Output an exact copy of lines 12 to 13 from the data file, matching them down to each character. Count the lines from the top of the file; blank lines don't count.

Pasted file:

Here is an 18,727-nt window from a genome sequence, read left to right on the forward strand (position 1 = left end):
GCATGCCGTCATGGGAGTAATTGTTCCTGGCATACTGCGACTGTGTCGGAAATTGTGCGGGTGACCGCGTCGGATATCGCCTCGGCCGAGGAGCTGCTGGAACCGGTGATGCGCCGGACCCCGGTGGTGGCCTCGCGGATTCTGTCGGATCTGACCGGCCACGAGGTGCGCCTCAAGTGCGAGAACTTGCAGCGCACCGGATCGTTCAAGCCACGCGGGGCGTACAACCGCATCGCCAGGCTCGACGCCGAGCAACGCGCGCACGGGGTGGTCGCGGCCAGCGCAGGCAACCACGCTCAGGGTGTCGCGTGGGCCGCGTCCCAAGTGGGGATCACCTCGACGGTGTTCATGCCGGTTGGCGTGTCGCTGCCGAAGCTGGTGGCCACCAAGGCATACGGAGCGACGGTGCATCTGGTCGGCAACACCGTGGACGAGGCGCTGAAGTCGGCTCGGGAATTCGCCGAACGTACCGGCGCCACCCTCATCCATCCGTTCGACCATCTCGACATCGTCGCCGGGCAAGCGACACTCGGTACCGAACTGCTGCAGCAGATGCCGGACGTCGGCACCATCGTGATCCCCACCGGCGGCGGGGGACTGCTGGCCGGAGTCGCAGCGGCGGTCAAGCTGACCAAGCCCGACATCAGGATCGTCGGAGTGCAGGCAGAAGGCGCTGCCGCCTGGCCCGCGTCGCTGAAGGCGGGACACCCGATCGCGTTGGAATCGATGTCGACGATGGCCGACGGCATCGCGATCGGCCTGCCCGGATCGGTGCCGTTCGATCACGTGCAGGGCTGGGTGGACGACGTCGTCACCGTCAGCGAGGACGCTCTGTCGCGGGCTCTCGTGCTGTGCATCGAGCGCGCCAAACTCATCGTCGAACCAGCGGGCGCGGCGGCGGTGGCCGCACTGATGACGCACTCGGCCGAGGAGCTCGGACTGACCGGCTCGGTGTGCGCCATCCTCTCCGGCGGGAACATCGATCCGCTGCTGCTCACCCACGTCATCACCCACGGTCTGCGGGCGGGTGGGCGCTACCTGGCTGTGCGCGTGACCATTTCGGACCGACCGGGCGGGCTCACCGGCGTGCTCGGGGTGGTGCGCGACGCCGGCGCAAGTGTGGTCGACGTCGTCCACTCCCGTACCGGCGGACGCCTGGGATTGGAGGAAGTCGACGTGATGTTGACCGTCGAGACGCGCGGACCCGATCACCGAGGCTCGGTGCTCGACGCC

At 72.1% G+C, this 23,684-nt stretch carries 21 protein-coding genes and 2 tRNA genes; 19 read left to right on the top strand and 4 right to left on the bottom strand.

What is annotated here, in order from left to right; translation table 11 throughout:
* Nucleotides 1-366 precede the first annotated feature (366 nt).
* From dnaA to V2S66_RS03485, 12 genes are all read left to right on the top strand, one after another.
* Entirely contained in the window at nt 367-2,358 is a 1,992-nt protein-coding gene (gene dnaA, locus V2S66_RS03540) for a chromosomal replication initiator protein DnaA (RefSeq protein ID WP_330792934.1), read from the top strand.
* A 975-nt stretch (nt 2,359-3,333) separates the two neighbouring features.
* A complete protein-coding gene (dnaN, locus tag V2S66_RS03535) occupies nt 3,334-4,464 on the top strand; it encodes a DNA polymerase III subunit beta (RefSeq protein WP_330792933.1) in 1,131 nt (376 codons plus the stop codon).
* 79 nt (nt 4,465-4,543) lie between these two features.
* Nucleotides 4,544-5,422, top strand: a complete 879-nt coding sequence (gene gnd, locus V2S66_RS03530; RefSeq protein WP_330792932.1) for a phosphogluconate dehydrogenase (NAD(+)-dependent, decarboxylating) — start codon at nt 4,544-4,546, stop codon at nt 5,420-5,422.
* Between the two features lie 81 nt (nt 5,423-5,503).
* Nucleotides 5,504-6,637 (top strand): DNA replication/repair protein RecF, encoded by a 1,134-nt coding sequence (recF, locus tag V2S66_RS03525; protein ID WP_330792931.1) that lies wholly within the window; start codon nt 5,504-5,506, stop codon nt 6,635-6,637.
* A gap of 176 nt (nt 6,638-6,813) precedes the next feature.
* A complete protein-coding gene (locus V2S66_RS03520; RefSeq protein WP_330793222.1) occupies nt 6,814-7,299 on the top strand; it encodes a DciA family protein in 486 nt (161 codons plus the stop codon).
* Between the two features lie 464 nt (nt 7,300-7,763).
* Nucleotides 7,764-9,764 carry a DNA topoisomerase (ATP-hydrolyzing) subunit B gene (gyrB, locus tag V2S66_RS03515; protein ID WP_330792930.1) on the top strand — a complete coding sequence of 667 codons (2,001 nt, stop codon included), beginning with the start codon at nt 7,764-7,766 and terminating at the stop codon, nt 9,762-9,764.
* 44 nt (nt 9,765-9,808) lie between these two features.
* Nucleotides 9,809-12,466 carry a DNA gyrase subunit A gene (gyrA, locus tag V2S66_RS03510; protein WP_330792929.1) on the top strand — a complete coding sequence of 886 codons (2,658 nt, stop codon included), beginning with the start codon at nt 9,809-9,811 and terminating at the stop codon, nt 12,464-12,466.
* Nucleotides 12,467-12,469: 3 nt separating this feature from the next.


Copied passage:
* Between the two features lie 81 nt (nt 5,423-5,503).
* Nucleotides 5,504-6,637 (top strand): DNA replication/repair protein RecF, encoded by a 1,134-nt coding sequence (recF, locus tag V2S66_RS03525; protein ID WP_330792931.1) that lies wholly within the window; start codon nt 5,504-5,506, stop codon nt 6,635-6,637.